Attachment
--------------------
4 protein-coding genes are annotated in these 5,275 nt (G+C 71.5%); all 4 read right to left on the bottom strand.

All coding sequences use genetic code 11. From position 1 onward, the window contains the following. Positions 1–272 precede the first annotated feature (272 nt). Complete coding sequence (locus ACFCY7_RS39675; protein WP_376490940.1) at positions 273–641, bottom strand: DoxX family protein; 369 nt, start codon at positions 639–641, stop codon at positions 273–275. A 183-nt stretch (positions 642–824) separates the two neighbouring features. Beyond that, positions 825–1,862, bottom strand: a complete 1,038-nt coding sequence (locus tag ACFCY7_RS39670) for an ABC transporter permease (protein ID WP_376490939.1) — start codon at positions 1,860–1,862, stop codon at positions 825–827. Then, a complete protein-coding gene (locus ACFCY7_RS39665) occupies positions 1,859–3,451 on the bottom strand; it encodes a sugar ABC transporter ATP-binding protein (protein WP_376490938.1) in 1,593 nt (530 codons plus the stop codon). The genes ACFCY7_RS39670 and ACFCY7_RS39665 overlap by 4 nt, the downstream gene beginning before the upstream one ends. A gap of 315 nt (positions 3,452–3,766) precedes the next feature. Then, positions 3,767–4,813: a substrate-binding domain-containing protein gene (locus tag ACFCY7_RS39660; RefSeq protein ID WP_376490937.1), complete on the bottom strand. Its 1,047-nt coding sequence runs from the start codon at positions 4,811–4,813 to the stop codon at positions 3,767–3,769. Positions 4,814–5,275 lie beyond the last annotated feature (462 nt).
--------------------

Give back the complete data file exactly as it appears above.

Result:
4 protein-coding genes are annotated in these 5,275 nt (G+C 71.5%); all 4 read right to left on the bottom strand.

All coding sequences use genetic code 11. From position 1 onward, the window contains the following. Positions 1–272 precede the first annotated feature (272 nt). Complete coding sequence (locus ACFCY7_RS39675; protein WP_376490940.1) at positions 273–641, bottom strand: DoxX family protein; 369 nt, start codon at positions 639–641, stop codon at positions 273–275. A 183-nt stretch (positions 642–824) separates the two neighbouring features. Beyond that, positions 825–1,862, bottom strand: a complete 1,038-nt coding sequence (locus tag ACFCY7_RS39670) for an ABC transporter permease (protein ID WP_376490939.1) — start codon at positions 1,860–1,862, stop codon at positions 825–827. Then, a complete protein-coding gene (locus ACFCY7_RS39665) occupies positions 1,859–3,451 on the bottom strand; it encodes a sugar ABC transporter ATP-binding protein (protein WP_376490938.1) in 1,593 nt (530 codons plus the stop codon). The genes ACFCY7_RS39670 and ACFCY7_RS39665 overlap by 4 nt, the downstream gene beginning before the upstream one ends. A gap of 315 nt (positions 3,452–3,766) precedes the next feature. Then, positions 3,767–4,813: a substrate-binding domain-containing protein gene (locus tag ACFCY7_RS39660; RefSeq protein ID WP_376490937.1), complete on the bottom strand. Its 1,047-nt coding sequence runs from the start codon at positions 4,811–4,813 to the stop codon at positions 3,767–3,769. Positions 4,814–5,275 lie beyond the last annotated feature (462 nt).